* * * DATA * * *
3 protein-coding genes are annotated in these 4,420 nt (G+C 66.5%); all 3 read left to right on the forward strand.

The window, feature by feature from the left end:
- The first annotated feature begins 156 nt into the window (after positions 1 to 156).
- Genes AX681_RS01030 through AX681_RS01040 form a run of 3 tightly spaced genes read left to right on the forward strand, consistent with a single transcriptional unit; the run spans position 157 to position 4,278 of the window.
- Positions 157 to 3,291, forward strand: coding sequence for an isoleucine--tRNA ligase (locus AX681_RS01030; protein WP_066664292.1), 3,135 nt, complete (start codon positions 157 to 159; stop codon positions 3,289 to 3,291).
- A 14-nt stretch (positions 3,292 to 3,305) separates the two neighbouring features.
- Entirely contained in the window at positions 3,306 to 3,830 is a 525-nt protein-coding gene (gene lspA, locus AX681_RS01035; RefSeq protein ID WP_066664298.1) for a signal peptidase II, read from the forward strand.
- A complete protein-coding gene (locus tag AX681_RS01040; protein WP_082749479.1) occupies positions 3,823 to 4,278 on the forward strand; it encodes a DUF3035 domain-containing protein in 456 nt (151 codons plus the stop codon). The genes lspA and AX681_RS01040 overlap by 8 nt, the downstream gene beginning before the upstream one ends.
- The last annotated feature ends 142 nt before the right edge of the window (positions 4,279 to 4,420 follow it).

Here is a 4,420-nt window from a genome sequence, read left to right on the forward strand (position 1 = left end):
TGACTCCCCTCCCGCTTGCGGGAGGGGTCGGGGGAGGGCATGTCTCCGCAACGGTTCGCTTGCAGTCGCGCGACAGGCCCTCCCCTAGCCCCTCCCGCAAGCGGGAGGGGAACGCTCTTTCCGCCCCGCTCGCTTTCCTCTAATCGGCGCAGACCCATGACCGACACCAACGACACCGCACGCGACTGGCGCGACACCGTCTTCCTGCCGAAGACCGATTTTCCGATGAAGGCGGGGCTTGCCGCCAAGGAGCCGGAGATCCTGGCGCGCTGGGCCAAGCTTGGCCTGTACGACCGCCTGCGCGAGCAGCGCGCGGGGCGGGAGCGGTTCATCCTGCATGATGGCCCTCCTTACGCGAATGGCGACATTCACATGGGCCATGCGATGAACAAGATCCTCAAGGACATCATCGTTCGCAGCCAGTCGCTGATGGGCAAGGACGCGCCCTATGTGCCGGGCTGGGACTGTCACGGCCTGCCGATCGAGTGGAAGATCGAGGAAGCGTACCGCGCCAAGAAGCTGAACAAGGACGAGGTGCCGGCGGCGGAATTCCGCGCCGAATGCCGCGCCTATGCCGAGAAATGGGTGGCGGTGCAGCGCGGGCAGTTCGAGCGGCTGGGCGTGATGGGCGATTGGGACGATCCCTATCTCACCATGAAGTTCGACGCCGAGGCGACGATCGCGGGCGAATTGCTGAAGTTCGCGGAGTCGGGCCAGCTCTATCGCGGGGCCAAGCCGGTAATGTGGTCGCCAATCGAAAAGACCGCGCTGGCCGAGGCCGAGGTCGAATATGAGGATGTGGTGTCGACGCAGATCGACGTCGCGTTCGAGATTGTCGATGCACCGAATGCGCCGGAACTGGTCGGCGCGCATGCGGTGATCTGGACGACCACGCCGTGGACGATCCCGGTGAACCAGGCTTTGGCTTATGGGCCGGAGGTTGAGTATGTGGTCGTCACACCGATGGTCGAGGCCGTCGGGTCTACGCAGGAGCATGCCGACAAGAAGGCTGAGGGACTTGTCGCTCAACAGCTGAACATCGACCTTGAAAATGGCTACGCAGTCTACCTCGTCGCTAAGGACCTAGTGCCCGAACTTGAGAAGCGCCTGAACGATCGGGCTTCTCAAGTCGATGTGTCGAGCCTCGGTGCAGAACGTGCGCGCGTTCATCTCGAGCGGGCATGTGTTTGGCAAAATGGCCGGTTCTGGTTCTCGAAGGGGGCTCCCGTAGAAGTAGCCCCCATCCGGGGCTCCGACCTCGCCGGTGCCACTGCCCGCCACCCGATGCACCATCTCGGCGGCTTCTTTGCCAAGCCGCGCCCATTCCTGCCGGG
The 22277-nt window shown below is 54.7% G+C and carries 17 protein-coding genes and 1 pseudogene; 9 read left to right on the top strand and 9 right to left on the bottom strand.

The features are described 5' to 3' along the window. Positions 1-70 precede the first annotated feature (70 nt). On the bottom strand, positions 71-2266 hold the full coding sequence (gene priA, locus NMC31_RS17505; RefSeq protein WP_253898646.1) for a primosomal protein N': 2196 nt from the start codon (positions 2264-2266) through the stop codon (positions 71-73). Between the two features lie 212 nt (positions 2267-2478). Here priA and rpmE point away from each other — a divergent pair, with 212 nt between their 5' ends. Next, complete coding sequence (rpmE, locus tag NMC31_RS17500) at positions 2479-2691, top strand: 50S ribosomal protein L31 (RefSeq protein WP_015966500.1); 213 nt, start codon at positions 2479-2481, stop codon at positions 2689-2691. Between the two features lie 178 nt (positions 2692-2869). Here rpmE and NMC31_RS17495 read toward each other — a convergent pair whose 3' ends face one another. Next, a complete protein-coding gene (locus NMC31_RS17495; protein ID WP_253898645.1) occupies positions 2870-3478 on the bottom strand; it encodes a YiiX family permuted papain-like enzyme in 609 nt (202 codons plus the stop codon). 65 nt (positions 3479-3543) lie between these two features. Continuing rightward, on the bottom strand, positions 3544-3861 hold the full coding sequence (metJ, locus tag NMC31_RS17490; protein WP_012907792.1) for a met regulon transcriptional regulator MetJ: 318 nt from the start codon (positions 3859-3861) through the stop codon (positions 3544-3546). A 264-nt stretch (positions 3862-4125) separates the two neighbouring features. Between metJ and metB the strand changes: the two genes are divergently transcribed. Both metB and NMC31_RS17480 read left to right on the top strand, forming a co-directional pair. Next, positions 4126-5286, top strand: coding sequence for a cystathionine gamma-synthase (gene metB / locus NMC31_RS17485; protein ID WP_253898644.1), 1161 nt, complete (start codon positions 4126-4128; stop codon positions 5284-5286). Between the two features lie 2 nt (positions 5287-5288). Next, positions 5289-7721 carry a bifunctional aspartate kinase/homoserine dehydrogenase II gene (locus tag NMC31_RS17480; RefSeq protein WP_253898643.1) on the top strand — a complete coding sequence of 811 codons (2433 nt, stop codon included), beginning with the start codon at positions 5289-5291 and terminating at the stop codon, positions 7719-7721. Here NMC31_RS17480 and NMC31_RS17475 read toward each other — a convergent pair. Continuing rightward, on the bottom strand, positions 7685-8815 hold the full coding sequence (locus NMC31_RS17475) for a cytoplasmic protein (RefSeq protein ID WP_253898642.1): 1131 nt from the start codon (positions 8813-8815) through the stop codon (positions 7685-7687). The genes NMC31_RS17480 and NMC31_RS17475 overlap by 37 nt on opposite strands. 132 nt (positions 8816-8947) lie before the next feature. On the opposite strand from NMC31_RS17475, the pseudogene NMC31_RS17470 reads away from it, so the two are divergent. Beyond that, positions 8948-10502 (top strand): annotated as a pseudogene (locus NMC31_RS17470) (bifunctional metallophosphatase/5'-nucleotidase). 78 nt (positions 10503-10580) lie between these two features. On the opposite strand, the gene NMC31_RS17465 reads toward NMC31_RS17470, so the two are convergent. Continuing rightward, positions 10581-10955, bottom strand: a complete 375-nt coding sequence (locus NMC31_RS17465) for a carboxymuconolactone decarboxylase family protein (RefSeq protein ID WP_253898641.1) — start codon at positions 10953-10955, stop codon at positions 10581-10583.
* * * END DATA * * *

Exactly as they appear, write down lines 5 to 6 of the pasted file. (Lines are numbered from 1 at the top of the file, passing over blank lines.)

- Positions 157 to 3,291, forward strand: coding sequence for an isoleucine--tRNA ligase (locus AX681_RS01030; protein WP_066664292.1), 3,135 nt, complete (start codon positions 157 to 159; stop codon positions 3,289 to 3,291).
- A 14-nt stretch (positions 3,292 to 3,305) separates the two neighbouring features.